Question: The relief pitchers have done very well this year so far. Do you think Mike Elias would trade Castro or Givens?  Plus Cobb is 33 years old. If he keeps pitching well someone who’s going to playoffs might want him and we could get someone younger for him.   Rob Jefferson via email

Answer: Predicting trades is tricky this year. I think that Miguel Castro and Mychal Givens could be traded, though Givens’ salary is a concern. He’s coming up on his final year of arbitration.

Castro could be an attractive commodity for a contender.

As for Cobb, he still has another year on his four-year, $57 million contract, and he might be hard to trade. But if he keeps pitching well, a contender in need of a starter could be interested.

Question: What is the biggest obstacle to the Orioles making it to the playoffs this year? @oriolespodcast

Answer: Even though the team is off to a better-than-expected start, they need consistent starting pitching. If they get that, then perhaps they could sneak into the expanded postseason, but they’re going to need lots of good starts from John Means, Alex Cobb, Wade LeBlanc, Asher Wojciechowski, Tommy Milone and others.

Question: Is ownership going to extend the contract with the Maryland Stadium Authority & OPACY before the end of the 2021 season or possibly leave town for someplace like Nashville? @MichaelFosterOC

Answer: The Orioles are not moving. The pandemic could delay negotiations on a new lease with the state of Maryland, but I fully expect one in place by the end of the old one.

The main reasons teams move is because they’re unhappy with their stadium situation. The Tampa Bay Rays and Oakland Athletics are both working on getting new stadiums to replace their inadequate ones, and they could be candidates to eventually move, perhaps to Nashville.

Major League Baseball considers Oriole Park at Camden Yards a gem, and there’s no chance they’ll abandon this wonderful ballpark. Besides, I don’t want to write for

Question: Is the official scorekeeper at the park? Sean O’Connor via Facebook.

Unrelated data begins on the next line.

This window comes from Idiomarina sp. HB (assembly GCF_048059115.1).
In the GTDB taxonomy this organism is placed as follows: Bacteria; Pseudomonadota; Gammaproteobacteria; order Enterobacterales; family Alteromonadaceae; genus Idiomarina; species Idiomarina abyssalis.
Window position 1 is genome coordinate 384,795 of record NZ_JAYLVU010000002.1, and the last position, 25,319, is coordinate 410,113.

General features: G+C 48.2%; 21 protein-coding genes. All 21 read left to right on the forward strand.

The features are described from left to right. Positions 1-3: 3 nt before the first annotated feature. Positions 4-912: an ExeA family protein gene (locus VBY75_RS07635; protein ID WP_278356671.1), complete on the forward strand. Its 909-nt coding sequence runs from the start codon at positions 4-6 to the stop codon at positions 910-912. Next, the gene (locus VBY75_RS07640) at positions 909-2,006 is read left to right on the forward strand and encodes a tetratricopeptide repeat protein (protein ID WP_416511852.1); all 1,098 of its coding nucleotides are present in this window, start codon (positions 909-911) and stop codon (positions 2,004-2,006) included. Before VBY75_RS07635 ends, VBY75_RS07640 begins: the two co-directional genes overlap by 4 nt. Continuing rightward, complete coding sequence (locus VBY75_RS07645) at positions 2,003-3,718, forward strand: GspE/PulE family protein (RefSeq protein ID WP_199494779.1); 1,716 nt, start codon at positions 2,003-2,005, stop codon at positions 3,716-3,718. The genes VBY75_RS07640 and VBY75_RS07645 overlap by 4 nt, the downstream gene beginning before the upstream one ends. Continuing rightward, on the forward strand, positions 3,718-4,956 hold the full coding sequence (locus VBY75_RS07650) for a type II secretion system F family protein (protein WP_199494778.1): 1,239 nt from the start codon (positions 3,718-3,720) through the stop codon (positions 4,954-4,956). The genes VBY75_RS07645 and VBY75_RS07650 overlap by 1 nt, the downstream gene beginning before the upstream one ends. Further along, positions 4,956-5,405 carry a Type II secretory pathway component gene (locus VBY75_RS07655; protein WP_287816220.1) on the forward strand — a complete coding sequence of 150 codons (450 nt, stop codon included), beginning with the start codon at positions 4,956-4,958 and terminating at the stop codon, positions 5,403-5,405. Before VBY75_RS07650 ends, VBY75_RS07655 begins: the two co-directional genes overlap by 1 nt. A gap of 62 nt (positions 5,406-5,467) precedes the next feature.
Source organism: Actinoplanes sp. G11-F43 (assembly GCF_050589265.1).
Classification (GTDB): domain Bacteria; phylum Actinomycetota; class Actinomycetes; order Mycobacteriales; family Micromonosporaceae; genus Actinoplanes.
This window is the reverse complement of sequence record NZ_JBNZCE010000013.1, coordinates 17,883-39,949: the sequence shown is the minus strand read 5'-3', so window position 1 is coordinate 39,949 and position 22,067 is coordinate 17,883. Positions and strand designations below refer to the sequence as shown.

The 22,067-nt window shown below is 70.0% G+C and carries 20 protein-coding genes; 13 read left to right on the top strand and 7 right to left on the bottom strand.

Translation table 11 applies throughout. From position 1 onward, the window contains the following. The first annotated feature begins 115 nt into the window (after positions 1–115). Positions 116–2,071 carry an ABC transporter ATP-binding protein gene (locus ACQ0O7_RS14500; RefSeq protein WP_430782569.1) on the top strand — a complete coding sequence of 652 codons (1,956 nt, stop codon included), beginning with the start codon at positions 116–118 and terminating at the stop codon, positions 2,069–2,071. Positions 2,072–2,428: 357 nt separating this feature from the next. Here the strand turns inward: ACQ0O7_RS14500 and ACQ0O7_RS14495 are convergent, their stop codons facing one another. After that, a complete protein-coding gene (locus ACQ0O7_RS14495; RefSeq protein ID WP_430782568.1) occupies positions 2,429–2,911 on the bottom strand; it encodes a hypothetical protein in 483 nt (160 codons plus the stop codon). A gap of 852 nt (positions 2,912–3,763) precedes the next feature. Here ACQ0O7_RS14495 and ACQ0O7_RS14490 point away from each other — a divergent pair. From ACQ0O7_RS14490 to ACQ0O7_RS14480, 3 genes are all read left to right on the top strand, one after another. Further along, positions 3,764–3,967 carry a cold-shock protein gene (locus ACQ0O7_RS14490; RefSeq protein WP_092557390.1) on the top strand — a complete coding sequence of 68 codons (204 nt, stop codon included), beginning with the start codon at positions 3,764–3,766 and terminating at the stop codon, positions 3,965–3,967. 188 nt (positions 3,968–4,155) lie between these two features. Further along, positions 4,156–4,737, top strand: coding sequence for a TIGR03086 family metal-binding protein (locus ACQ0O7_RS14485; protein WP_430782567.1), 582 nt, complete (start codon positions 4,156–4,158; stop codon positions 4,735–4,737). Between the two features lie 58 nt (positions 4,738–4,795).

Answer: No, they’re not, and I think it’s a shame. MLB wants to keep strict social distancing in press boxes, and some of the scorers fall into the at-risk category.

Scorers work remotely, and sometimes the announcement of their decisions is delayed. An statistician, who inputs information into Gameday, remains at the park. 

Question: What’s with Givens? From Sherry Agee Michaleski via Facebook

Answer: Mychal Givens has pitched well this season, with four scoreless innings. Last year, Givens pitched horribly in the ninth inning (6.69 ERA) and brilliantly in the eighth (1.93 ERA).

If a contender thinks he can help them as a setup man and the Orioles get an acceptable offer, then perhaps he’ll be traded.

Question: Has analytics caused the death of small ball? There’s nothing more frustrating than watching a runner on second with no outs not even make it to third. Why is there such a reluctance to sacrifice an out for a base?  Seth Mendelsohn via email

Answer: Small ball is certainly not in vogue these days, and analytics is a major reason why. But even Earl Weaver wasn’t a proponent of small ball. Perhaps someday bunting and the hit-and-run will be back in favor, but it’s not likely any time soon.

Question: Without the fans, what happens to all the foul balls/home runs? Are all the stadiums dealing with them the same way? Is there a Covid-19 protocol?

And speaking of protocols, I seem to remember reading something about only the pitcher and catcher touching the baseball, which seems pretty stupid, but is there a protocol concerning the actual baseball? Are they still rubbed down before the game or sterilized from the factory and used right out of the box?

I haven’t seen the Oriole Bird! Is he in the stadium and TV just doesn’t pick him up anytime or is he not there? Steven Schwarz via email

Answer: Some teams are using foul balls for batting practice. Others are auctioning them off for charity. Some have given them to season-ticket holders if a ball lands at their seat.

Home run balls are often authenticated and sold as game-day merchandise.

Any clubhouse employee touching a ball must wear gloves and a mask.

I haven’t seen the Oriole Bird.

Question: Are we back on the tanking track? @bentylka

Answer: The Orioles are building for the long term and, if they make the postseason, that will help them sell tickets for next year, or whenever fans return to the ballpark. They’re trying to win and build for the future, but I can’t see them taking on additional salary for September if they’re in the playoff chase.

Notes: The Orioles placed right-handed pitcher Jose López on the injured list in a procedural move. He was acquired on waivers from Kansas City on Sunday … The Orioles released left-handed pitcher Ty Blach, who underwent Tommy John surgery. Their 60-man player pool is at 59 … Sunday’s suspended game against the Nationals will resume at 5:05 p.m. on Friday ahead of the regularly scheduled game between the teams. The Orioles will be the road team for the suspended game.